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On Wednesday, Robert Sarver has stated he is in the process of selling the Phoenix Suns and Phoenix Mercury, only eight days after a one year investigation found multiple instances of Sarver committing racist, misogynistic, and deplorable workplace behavior.
While Sarver will likely receive a hefty payout for the Phoenix franchise’s, it is unclear at this time whom will take over ownership, but if history is any indicator, it will be another man who looks and sounds exactly like Robert Sarver.
As the hotly debated GOAT to many basketball fans, Michael Jordan remains the sole Black owner of an NBA franchise. Even though his only GOAT competition is a certified billionaire who has stated he would like to own an NBA team, as an active player, it’s highly unlikely that LeBron James will place a bid for his Western Conference opposition.
Replacing Robert Sarver with yet another owner who looks like and publicly sounds like Sarver moves the needle of progress precisely nowhere. Before last week, no one on a national scale knew of Sarver’s disgusting and racial animus and it would be blindly foolish to think that Sarver is the only NBA with prejudice in his heart and hate on his tongue.
Yet and still, Sarver would have us believe the climate of the times is the problem and not his actions. In a statement released by Sarver, he says in part, “In our current unforgiving climate, it has become painfully clear that that is no longer possible – that whatever good I have done, or could still do, is outweighed by things I have said in the past,” Sarver wrote in a statement. “For those reasons, I am beginning the process of seeking buyers for the Suns and Mercury.”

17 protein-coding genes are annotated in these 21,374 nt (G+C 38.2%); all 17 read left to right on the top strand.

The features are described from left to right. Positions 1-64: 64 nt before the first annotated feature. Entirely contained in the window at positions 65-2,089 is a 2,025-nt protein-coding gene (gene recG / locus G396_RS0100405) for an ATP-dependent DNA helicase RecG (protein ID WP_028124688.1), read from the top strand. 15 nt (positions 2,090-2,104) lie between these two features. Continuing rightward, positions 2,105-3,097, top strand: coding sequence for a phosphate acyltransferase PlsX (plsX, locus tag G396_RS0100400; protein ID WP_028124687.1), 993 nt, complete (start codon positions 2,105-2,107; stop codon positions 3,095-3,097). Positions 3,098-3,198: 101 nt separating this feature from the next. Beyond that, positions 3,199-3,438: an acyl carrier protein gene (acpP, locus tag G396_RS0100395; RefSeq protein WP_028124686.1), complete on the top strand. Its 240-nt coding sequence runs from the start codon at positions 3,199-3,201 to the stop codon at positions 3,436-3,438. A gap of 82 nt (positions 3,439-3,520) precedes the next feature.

That justification may help him sleep better at night, but for the next owner of the Phoenix franchises, it would behoove the NBA to find another owner that reflects the character, culture, and indeed color of its players. It’s not to suggest a Black man or woman doesn’t have the capacity to use hate speech, however, with a league that is over 75% Black, having a single owner – who happens to be arguably the greatest player of its game – speaks to how exceptionally great Black folks have be just to have a seat at the same table we’ve helped build.
Robert Sarver is not an isolated incident nor was the Los Angeles Clipper’s Donald Sterling in 2014, yet proving bad behavior is much more difficult than merely speculating about it.
While we may never know the unspoken intentions of each NBA owner, Sarver’s upcoming selling of the franchise is an opportunity akin to the NFL’s Denver Broncos’ last summer when they were up for sale. At the time it was highly speculated that a Black ownership group would purchase the mile-high franchise, however, in the end the franchise would be majority-bought by an heir of Walmart and his family members along with three notable Black figures.
Until faces at the top of these organizations reflect those making them wealthier on the courts, the NBA – much like the NFL – will continue to harbor hatred in private while advocating for equality and justice in public.